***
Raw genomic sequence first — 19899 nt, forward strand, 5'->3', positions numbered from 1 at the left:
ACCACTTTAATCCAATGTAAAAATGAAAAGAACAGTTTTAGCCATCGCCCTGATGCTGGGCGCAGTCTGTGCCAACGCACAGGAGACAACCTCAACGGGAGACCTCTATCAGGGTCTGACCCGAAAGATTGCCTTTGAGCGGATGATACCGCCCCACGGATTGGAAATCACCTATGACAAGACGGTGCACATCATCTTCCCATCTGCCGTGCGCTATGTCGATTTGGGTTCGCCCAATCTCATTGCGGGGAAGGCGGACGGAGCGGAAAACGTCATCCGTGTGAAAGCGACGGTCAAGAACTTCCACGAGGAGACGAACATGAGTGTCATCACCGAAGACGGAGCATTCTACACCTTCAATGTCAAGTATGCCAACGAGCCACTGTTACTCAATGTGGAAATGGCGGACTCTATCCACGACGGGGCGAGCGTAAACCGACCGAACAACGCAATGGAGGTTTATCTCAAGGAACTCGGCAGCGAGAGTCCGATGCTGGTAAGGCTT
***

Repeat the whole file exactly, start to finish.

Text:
Raw genomic sequence first — 19899 nt, forward strand, 5'->3', positions numbered from 1 at the left:
ACCACTTTAATCCAATGTAAAAATGAAAAGAACAGTTTTAGCCATCGCCCTGATGCTGGGCGCAGTCTGTGCCAACGCACAGGAGACAACCTCAACGGGAGACCTCTATCAGGGTCTGACCCGAAAGATTGCCTTTGAGCGGATGATACCGCCCCACGGATTGGAAATCACCTATGACAAGACGGTGCACATCATCTTCCCATCTGCCGTGCGCTATGTCGATTTGGGTTCGCCCAATCTCATTGCGGGGAAGGCGGACGGAGCGGAAAACGTCATCCGTGTGAAAGCGACGGTCAAGAACTTCCACGAGGAGACGAACATGAGTGTCATCACCGAAGACGGAGCATTCTACACCTTCAATGTCAAGTATGCCAACGAGCCACTGTTACTCAATGTGGAAATGGCGGACTCTATCCACGACGGGGCGAGCGTAAACCGACCGAACAACGCAATGGAGGTTTATCTCAAGGAACTCGGCAGCGAGAGTCCGATGCTGGTAAGGCTT